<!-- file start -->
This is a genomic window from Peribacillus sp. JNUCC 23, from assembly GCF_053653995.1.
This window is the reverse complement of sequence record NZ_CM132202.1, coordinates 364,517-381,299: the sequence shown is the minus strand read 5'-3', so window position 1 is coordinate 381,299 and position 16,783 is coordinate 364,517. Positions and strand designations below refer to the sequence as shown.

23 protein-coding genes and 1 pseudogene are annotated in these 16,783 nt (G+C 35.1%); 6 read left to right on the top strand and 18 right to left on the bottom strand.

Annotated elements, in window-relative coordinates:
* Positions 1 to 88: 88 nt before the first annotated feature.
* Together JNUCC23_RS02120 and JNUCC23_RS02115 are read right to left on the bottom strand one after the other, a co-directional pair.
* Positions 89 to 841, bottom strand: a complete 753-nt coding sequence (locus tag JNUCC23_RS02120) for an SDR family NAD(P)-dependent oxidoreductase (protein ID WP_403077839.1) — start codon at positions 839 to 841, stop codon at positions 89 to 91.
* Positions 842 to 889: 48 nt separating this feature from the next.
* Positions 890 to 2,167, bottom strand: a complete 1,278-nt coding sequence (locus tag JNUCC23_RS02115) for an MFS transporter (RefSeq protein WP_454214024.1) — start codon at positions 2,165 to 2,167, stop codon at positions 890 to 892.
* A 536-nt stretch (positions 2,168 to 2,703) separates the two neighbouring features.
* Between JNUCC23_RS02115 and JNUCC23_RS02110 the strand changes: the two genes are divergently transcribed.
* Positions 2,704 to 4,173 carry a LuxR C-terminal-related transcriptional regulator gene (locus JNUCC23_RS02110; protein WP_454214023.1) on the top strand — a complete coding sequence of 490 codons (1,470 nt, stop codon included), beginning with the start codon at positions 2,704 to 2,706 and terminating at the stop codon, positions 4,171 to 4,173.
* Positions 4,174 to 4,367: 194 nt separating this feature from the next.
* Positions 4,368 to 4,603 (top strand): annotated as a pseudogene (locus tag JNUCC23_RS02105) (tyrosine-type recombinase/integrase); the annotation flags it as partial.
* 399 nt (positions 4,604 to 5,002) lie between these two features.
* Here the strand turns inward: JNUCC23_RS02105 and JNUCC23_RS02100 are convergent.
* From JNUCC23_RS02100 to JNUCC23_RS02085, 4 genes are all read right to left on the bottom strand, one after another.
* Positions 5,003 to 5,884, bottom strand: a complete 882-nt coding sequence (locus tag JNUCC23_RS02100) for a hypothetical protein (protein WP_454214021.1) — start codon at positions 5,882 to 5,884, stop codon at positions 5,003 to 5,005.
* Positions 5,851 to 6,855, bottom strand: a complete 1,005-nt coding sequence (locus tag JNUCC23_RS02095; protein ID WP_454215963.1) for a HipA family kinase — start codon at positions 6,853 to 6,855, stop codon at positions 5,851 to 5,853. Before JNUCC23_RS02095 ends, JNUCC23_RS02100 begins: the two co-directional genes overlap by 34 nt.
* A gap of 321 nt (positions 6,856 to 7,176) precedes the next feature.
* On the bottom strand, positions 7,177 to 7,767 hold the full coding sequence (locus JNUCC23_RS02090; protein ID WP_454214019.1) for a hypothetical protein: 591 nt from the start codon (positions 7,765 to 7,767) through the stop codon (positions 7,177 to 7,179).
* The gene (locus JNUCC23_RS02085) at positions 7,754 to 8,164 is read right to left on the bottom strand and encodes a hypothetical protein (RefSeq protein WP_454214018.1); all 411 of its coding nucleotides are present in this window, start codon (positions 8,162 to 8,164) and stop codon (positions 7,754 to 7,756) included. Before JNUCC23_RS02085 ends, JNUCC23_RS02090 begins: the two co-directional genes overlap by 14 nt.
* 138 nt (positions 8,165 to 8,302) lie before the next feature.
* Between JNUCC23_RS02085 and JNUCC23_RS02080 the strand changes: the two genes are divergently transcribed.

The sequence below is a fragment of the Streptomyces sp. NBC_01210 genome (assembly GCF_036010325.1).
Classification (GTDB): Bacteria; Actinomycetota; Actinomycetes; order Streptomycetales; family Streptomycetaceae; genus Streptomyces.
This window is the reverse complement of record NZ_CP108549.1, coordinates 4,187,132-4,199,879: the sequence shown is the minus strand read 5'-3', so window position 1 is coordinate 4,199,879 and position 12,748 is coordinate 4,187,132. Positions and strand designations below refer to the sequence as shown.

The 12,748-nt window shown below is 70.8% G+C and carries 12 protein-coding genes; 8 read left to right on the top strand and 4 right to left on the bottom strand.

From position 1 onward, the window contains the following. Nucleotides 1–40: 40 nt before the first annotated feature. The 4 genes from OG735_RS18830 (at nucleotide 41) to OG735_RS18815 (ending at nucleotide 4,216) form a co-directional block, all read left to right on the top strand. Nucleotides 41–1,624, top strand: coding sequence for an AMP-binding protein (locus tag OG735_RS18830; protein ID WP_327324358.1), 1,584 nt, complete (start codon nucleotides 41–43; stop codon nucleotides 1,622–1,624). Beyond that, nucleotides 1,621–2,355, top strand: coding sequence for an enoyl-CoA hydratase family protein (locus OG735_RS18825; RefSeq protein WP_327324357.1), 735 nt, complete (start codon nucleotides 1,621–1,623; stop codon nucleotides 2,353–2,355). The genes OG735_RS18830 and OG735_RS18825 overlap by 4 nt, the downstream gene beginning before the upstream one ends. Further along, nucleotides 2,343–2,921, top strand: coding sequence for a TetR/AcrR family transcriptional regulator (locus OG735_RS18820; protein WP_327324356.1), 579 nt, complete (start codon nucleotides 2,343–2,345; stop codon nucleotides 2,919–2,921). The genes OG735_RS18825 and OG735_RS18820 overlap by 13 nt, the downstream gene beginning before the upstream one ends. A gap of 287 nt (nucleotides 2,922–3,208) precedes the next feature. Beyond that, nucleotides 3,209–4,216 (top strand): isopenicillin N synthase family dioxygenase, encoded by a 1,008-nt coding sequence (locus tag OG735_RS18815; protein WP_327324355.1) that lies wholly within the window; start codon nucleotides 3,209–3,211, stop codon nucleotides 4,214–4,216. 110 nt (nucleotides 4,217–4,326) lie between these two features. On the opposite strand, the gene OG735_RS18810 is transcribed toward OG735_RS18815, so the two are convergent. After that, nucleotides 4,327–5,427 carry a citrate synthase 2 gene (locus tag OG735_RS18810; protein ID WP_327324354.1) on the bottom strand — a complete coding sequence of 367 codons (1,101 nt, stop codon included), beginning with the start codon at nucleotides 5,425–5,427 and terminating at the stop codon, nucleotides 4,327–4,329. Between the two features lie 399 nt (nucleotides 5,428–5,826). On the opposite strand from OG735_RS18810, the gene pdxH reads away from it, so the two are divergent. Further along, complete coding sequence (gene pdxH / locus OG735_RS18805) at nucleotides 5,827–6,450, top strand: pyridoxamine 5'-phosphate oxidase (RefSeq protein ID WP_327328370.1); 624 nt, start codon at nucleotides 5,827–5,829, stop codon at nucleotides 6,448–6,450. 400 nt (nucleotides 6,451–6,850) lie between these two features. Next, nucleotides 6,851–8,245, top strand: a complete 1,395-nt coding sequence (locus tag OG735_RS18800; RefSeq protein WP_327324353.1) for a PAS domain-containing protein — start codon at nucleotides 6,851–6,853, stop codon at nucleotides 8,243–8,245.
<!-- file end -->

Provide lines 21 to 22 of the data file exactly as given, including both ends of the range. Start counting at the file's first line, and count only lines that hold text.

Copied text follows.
* On the bottom strand, positions 7,177 to 7,767 hold the full coding sequence (locus JNUCC23_RS02090; protein ID WP_454214019.1) for a hypothetical protein: 591 nt from the start codon (positions 7,765 to 7,767) through the stop codon (positions 7,177 to 7,179).
* The gene (locus JNUCC23_RS02085) at positions 7,754 to 8,164 is read right to left on the bottom strand and encodes a hypothetical protein (RefSeq protein WP_454214018.1); all 411 of its coding nucleotides are present in this window, start codon (positions 8,162 to 8,164) and stop codon (positions 7,754 to 7,756) included. Before JNUCC23_RS02085 ends, JNUCC23_RS02090 begins: the two co-directional genes overlap by 14 nt.